Brain Injury 01/2014; DOI:10.3109/02699052.2014.880514 · 1.86 Impact Factor
  • Source
    [Show abstract] [Hide abstract]
    ABSTRACT: Acquired brain injury (ABI) affects social relationships; however, the ways social and support networks change and evolve as a result of brain injury is not well understood. This study explored ways in which survivors of ABI and members of their support networks perceive relationship changes as recovery extends into the long-term stage. Two survivors of ABI and members of their respective support networks participated in this case study integrating information from interviews, field notes, and artifacts. Inductive data analysis revealed themes of adjustment to impairments and compensations, connection changes with other people, feelings of protectiveness toward the survivor, emotional intensity, and the influence of personality traits on the recovery process. Application of these themes to intervention suggests health care professionals might benefit from shifting their focus from the survivor alone to the survivor functioning within a social support network. Acquired brain injury (ABI) is a general term describing damage to the brain that happens after birth and does not relate to congenital disorder, developmental disability, or a progressive disease (Toronto Acquired Brain Injury Network, n.d.). Psychosocial adjustment is one of several long-term issues confronting survivors of ABI. Because psychosocial adjustment following ABI is a slow and multifaceted process, and because progress toward achieving adjustment goals is difficult to measure and document, rehabilitation professionals may choose to target psychosocial goals less frequently than goals addressing functional limitations relating to everyday activities. Regardless of this reluctance—or perhaps because of it—psychosocial struggles often emerge as substantial contributors to long-term challenges experienced by survivors attempting community re-integration (Khan, Baguley, & Cameron, 2003; Miller, Burnett, & McElliott, 2003; Ownsworth & Fleming, 2005). Hence, attention to psychosocial issues is an important element of long-term ABI rehabilitation. Psychosocial struggles relate directly to roles survivors play in social and support networks. Before injury, survivors participate as members of social networks comprised of relatives, friends, and community members. All individuals within such networks function within established, yet fluctuating interpersonal roles (e.g., confidant, bill payer, disciplinarian) and relationships (e.g., father, banker, coach). These roles and relationships allow for expression of unique characteristics, strengths, and challenges held by network members, as well as forming the basis for long-term maintenance of the network.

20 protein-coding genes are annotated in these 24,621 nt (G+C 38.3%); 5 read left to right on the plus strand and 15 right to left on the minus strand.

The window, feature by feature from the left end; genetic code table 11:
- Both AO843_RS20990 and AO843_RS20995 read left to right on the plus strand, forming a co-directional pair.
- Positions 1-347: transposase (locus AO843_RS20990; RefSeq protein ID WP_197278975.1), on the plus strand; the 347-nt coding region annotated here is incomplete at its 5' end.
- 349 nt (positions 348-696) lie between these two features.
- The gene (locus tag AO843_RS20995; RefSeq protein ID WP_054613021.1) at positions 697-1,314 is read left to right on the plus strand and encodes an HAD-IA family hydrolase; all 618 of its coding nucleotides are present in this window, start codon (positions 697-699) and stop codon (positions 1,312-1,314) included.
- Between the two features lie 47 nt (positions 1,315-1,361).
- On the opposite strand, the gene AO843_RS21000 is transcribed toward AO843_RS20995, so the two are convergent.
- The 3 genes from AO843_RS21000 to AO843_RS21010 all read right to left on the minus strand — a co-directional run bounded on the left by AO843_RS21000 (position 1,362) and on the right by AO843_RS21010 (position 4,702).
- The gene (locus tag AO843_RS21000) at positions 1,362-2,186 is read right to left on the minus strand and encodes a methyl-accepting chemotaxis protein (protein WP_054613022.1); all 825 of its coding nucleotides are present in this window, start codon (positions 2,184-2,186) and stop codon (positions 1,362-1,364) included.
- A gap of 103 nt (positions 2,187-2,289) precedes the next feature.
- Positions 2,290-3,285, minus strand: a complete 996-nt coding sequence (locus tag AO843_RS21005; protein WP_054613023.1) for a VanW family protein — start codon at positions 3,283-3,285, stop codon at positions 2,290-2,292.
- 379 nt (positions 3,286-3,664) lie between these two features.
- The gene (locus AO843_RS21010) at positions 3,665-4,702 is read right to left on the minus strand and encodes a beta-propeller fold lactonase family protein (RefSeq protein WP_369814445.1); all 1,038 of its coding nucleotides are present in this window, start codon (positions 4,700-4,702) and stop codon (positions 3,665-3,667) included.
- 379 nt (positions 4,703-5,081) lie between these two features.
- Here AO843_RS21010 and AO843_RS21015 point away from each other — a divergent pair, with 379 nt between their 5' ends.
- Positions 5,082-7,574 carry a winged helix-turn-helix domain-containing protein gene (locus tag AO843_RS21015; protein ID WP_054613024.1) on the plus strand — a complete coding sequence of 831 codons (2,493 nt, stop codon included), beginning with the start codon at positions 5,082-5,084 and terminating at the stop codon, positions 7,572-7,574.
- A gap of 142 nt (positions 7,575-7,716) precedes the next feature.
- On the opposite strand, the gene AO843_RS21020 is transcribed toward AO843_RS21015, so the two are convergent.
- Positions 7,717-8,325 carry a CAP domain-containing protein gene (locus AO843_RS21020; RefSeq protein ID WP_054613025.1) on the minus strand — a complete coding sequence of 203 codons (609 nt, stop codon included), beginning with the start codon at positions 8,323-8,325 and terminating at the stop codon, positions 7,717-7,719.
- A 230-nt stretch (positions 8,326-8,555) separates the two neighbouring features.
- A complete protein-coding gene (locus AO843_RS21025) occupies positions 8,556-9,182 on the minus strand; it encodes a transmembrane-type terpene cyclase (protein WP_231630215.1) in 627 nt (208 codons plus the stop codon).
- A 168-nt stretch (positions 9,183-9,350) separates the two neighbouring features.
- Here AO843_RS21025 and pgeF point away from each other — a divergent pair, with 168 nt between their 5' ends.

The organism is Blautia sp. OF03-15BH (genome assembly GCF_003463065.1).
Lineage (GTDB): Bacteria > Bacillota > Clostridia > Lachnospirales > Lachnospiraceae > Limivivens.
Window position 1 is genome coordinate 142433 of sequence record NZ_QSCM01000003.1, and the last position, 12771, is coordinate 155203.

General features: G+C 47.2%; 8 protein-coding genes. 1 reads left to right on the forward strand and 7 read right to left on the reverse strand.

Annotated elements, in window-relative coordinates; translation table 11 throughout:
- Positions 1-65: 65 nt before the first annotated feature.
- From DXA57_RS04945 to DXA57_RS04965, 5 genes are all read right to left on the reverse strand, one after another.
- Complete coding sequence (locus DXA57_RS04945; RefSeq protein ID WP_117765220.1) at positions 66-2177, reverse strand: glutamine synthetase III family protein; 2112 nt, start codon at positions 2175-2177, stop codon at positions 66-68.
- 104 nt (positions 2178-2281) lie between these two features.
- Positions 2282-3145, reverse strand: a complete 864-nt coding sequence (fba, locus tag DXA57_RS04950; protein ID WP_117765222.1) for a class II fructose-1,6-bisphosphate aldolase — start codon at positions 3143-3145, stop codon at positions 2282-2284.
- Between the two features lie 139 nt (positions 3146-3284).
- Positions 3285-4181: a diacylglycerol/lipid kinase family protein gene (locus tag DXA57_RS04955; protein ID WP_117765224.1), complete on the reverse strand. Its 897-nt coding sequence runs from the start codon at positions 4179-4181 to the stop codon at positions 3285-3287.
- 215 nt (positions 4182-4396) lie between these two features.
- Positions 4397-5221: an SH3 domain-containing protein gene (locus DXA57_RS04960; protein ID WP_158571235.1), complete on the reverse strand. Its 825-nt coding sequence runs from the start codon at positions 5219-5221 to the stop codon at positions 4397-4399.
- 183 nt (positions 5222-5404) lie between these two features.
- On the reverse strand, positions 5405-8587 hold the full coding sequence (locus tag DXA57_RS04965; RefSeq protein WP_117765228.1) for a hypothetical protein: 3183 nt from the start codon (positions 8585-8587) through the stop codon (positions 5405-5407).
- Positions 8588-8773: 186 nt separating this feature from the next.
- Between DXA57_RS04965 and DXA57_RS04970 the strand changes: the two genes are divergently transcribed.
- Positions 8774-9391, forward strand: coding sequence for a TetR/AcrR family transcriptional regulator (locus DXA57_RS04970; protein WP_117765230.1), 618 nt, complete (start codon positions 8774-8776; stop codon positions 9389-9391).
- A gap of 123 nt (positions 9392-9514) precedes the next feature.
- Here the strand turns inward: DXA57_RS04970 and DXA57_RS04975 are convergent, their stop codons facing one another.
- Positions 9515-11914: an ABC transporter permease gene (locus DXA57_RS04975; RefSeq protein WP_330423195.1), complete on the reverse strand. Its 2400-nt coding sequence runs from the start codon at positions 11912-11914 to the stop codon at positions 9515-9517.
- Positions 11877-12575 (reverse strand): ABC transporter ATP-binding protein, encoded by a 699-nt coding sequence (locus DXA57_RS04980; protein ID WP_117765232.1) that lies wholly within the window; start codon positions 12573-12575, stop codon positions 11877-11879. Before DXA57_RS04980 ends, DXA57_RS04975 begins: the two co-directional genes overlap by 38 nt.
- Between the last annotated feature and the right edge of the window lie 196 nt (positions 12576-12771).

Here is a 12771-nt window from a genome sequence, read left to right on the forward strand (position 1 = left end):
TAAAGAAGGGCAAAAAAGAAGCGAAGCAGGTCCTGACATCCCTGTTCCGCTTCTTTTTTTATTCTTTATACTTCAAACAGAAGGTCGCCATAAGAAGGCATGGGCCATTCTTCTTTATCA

Available from
Dec 22, 2014